By Roger Paradiso

The Village Trip Festival comes back for its third year on Saturday, September 18th, through Sunday, September 26th, with a variety of events covering most of the arts. It is a celebration of what the Village was, is today, and could be in the future. It is definitely worth a visit online at

My favorite Village artist, whom I have written about, and is in my documentaries, is the great David Amram who is not slowing down at the age of 90. David was appointed artist in residence of the first Village Trip by the festival’s Executive Producer Liz Thomson. This year he was given a raise, and is now artist emeritus. He once told me that his “heart forever belongs to the Village even though I may sleep somewhere else.”

I had the pleasure to speak to David about his many roles in this year’s festival. He said that on September 18th “We’re going to celebrate the collaboration of artists through music in Greenwich Village. I wrote music for the world premiere of Arthur Miller’s After the Fall in 1964. We were supposed to do it at the new Lincoln Center Theater, but it wasn’t ready yet. So we opened at the ANTA Washington Square Theater on West 4th Street. For this year’s festival, we’ll be outdoors on opening night, playing on West 8th Street. You know, Ernest Hemingway once said, ‘Paris is a moveable feast.’ If you walk down 8th Street today, you feel something special because the Village is also a moveable feast.”

Joining David will be vocalist Renee Manning, Jerome Harris on guitar, and Earl McIntyre on trombone. The Electric Guitar Quartet will also perform, playing music from the 1960s.

At Judson Memorial Church, on September 21st, the festival will present the world premiere of Eve Beglariam’s “Earth Requiem” and the world premiere of Amram’s “Prelude, Prayer and Dance for Unaccompanied Viola” with soloist Consuelo Sherba.

Then, on September 26th, the amazing Mr. Amram will conduct a walking tour of the Village where he will talk about the many friends with whom he collaborated, like Jack Kerouac, Edgar Varese, James Baldwin, Joan Michell, Robert Frank, and many others. It’s a tour of places where we all “hung out.” David went on to say, “The Village was and remains a community of collaborators who respected each other and were friends.”

David will also perform on the closing night of the festival, September 26th, at the world-famous Bitter End on Bleecker Street. It is billed as a “A glorious finale to The Village Trip—a celebration of the New York folk revival and its rich and enduring heritage.”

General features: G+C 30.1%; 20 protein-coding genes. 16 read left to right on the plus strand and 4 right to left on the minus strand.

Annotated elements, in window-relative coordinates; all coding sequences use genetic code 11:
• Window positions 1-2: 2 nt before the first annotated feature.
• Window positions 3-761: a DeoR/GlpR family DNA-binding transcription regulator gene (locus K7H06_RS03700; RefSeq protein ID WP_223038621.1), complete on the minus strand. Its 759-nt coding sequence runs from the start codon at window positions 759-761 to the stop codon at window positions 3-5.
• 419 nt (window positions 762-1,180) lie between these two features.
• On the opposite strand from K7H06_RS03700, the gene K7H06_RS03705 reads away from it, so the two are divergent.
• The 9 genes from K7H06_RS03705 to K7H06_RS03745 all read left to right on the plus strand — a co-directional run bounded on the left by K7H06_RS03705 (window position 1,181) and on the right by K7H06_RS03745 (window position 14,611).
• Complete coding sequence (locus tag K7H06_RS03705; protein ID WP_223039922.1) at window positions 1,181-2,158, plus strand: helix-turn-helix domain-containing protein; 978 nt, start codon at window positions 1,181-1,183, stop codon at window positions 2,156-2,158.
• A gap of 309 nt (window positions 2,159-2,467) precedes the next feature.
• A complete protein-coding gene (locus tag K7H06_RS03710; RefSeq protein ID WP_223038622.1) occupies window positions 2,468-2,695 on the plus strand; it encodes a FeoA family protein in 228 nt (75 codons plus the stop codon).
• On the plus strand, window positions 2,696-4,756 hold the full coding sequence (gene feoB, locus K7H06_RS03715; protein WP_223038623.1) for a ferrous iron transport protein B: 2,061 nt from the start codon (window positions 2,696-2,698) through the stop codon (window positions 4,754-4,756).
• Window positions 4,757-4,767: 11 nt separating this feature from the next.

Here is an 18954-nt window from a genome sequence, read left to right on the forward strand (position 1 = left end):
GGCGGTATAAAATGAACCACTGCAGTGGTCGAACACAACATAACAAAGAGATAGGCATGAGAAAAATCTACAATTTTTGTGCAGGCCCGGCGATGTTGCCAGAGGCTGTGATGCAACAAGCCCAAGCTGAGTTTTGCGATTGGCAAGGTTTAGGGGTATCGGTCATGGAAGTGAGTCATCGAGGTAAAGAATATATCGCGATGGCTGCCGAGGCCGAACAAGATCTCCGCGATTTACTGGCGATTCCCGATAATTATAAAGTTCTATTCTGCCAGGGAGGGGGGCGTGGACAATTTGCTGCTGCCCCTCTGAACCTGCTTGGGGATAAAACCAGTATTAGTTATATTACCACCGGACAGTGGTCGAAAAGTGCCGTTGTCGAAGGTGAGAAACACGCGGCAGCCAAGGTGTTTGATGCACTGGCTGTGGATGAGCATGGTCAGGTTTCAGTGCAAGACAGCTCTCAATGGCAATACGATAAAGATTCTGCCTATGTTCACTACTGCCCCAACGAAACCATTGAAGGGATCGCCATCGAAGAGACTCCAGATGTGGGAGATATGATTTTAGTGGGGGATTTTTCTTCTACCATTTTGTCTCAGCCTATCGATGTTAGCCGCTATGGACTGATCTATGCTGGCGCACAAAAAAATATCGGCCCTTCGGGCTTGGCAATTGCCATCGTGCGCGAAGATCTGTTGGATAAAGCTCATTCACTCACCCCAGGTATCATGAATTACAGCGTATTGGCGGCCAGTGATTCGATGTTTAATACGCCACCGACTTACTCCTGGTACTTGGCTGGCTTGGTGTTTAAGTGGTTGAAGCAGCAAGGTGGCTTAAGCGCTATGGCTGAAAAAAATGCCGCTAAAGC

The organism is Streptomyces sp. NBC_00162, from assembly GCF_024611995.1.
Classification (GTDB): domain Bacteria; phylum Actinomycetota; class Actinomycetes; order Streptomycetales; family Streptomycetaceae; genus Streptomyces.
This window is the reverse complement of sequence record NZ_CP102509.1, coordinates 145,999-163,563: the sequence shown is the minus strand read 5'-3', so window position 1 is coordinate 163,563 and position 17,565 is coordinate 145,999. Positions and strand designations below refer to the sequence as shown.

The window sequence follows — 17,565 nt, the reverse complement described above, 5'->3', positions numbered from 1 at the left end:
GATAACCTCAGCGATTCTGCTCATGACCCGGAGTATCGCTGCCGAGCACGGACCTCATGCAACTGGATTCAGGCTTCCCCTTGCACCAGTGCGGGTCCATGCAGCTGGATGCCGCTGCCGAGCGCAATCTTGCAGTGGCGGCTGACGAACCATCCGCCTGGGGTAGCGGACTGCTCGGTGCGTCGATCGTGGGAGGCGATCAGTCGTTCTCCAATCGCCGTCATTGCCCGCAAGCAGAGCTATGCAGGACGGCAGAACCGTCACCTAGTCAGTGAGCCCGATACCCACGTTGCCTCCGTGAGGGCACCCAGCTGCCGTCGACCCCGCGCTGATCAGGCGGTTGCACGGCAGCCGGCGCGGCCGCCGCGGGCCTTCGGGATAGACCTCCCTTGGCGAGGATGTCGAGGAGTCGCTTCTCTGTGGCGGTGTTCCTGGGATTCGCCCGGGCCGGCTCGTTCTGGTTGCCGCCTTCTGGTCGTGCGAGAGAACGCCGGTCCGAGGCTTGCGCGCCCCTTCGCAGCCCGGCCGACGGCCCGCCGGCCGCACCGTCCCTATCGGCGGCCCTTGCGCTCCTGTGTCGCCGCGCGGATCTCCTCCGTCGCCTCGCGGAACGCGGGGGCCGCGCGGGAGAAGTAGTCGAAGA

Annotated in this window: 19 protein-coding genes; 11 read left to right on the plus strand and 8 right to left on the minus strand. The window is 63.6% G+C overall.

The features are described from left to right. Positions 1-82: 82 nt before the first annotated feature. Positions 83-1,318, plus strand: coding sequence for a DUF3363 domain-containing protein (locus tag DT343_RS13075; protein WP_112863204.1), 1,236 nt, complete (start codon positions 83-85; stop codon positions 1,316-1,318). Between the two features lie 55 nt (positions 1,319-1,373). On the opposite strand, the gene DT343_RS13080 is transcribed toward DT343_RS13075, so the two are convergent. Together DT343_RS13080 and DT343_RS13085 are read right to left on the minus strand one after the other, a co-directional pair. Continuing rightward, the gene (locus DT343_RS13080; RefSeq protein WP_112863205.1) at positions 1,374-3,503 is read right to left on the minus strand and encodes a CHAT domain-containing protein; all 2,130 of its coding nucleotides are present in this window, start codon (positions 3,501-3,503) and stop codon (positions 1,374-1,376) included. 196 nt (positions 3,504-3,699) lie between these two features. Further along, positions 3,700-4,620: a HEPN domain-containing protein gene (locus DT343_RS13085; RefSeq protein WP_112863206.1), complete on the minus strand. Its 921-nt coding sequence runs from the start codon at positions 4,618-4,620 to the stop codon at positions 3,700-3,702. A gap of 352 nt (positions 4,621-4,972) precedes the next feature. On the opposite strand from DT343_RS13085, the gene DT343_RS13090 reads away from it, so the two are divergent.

Other events and artists I would recommend seeing are the following:

Walk on the Wild Side: The Folk Scene, Before and After Bob Dylan: on September 18th, from 2:00-3:30 p.m., starting out at the Abingdon Square Veterinary Clinic at 130 West 10th Street, music historian Jesse Rifkin will lead us back “down the foggy ruins of time” on a tour of places associated with the folk revival.

The Marvelous Mrs. Maisel’s Talk: on September 19th, from 4:30-6:00 p.m. at the North Square Lounge at the Washington Square Hotel, 103 Waverly Place, hear Bill Groom, production designer of The Marvelous Mrs. Maisel, talk about using Greenwich Village as one of the key locations for the hit television series.

“It’s Difficult to Write This Without Sounding Alarmist…” Larry Kramer and the Start of AIDS Activism: this free event will take place on September 22nd from 6:00-7:30 p.m. at the NYC AIDS Memorial Park, 76 Greenwich Avenue. The quote comes from the beginning of Larry Kramer’s first article on AIDS, “A Personal Appeal,” published in August 1981 in the New York Native, a gay newspaper.

Bringing It All Back Home to Washington Square—Free Concert in the Park with Bobby Sanabria and His Multiverse Big Band: this performance, featuring friends and special guests, will take place on September 25th from 4:00-7:00 p.m. at Garibaldi Plaza, Washington Square Park. Bring your dancing shoes for the ultimate high-energy, feel-good afternoon.

Sing Out! The Village Trip Hootenanny: on September 26th, from 7:30- 11:00 p.m., a glorious finale to The Village Trip—a celebration of the New York folk revival and its rich and enduring heritage—will be held at the Bitter End, 147 Bleecker Street.

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